Determine the Root Cause: 5 Whys
The 5 Whys is a technique used to Analyze reports. By repeatedly asking the question “Why” (five is a good rule of thumb), you can peel away the layers of symptoms, which can lead to the root cause of a problem. Very often the perceived reason for a problem will lead you to another question. Although this technique is called “5 Whys,” you may find that you will need to ask the question fewer or more times than five before you find the issue related to a problem.
(Young children often ask Why? Why? Why? We should relearn this technique!)
Benefits of the 5 Whys methodology
•Help identify the root cause of a problem.
•Determine the relationship between different root causes of a problem.
•One of the simplest tools; easy to complete without statistical analysis.
When can the 5 Whys be most useful?
•When problems involve human factors or interactions.
•In day-to-day business life; can be used within or without a Six Sigma project.
How to complete the 5 Whys process
1Write down the specific problem.
2Ask Why the problem happens and write the answer down below the problem.
3If the answer you just provided doesn’t identify the root cause of the problem that you wrote down in Step 1, ask Why again and write that answer down.
4Loop back to step 3 until the problem’s root cause is identified. This may take fewer or more times than five Whys.
5 Whys Examples
Problem Statement:You are on your way home from work and your car stops.
1. Why did your car stop?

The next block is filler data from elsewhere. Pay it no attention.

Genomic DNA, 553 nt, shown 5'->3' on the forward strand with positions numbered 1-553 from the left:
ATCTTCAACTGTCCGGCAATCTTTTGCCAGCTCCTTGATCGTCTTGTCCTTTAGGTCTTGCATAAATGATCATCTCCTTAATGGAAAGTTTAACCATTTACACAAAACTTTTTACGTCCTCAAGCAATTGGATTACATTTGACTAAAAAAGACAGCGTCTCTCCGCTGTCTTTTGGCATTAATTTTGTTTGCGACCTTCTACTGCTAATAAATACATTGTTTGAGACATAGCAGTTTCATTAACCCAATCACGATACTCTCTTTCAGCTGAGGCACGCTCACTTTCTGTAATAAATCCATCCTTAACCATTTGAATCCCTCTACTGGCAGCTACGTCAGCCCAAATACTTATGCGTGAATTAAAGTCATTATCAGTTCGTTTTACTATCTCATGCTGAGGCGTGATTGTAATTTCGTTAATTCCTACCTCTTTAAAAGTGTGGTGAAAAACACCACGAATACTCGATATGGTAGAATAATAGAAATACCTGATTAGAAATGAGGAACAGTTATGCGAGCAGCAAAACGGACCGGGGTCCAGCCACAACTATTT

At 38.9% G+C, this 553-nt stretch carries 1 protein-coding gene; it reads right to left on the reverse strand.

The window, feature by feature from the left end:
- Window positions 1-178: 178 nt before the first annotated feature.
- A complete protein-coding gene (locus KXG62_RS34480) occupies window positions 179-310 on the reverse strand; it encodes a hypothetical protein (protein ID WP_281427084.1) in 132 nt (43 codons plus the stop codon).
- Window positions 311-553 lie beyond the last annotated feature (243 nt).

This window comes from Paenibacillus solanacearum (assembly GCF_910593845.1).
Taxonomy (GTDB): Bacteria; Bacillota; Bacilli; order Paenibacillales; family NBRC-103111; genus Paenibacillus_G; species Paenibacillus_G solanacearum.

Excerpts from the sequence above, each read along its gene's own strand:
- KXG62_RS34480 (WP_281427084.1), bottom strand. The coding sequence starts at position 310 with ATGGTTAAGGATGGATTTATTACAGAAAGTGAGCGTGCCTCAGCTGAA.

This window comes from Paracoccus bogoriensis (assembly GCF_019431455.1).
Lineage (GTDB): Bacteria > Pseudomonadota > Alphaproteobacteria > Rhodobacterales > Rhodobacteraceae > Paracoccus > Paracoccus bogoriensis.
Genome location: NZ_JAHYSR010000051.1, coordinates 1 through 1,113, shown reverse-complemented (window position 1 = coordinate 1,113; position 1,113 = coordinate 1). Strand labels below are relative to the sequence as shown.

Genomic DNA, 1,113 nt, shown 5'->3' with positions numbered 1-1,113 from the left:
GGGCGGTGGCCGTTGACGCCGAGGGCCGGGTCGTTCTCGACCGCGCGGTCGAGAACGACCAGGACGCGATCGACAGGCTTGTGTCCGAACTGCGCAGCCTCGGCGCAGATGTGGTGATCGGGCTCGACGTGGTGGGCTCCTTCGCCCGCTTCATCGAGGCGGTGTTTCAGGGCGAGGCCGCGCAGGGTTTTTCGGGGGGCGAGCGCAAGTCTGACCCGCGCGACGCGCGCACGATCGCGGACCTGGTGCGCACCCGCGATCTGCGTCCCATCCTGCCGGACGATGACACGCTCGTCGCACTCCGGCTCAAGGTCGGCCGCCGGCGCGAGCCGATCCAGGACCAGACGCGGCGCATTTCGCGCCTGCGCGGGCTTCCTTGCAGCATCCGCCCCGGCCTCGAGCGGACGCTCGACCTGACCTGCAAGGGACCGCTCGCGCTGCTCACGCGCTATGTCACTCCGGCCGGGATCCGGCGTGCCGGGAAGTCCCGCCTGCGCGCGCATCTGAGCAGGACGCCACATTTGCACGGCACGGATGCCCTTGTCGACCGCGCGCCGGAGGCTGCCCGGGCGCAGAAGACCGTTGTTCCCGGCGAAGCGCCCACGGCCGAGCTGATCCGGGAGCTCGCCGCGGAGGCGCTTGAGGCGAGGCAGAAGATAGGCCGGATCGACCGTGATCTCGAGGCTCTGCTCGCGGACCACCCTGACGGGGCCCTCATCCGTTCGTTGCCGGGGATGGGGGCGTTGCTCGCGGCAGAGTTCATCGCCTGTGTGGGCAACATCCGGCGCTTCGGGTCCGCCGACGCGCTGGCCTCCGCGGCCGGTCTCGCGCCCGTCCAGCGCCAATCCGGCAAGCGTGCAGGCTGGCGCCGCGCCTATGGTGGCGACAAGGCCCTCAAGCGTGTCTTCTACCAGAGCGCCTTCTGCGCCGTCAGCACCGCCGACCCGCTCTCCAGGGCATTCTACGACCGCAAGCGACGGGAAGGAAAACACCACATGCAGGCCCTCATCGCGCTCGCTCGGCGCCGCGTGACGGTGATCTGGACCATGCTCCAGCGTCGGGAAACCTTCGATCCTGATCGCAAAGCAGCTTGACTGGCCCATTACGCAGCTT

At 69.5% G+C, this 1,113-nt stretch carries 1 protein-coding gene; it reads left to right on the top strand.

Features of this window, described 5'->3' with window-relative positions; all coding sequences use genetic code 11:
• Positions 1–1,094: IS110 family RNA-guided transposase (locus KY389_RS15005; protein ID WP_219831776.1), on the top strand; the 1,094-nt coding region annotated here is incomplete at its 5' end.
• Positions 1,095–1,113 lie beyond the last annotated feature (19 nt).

–Because it ran out of fuel.
2. Why did it run out of fuel?
–Because I didn’t buy any fuel on my way to work.
3. Why didn’t you buy any fuel this morning?
–Because I didn’t have any money.
4. Why didn’t you have any money?
–Because I lost it all last night in a poker game.
5. Why did you lose your money in last night’s poker game?
–Because I’m not very good at “bluffing” when I don’t have a good hand.
As you can see, the final Why leads to a statement (root cause) that you can take action upon. It is much quicker to teach a person to “bluff” a hand than it is to try to directly solve the stated problems above without further investigation.
Problem Statement:There is a mouse eating the cheese on the kitchen table.
1. Why is there a mouse on the kitchen table?
–Because the mouse is in the house.
2. Whyis he mouse is in the house.
–Because the screen door is open
3. WhyIs the screen door is open?
–I put the cat out and left the screen door open
4. WhyIs the screen door open?
–Because there is no spring latch to automatically close it
Solution: Fit spring latch to Screen.
5 Whys and the Fishbone Diagram
The 5 Whys can be used individually or as a part of the fishbone, also known as the cause and effect or Ishikawa diagram. The fishbone diagram helps you explore all potential or real causes that result in a single defect or failure. Once all inputs are established on the fishbone, you can use the 5 Whys technique to drill down to the root causes.
Fishbone Diagram illustrating the Why and Cause Process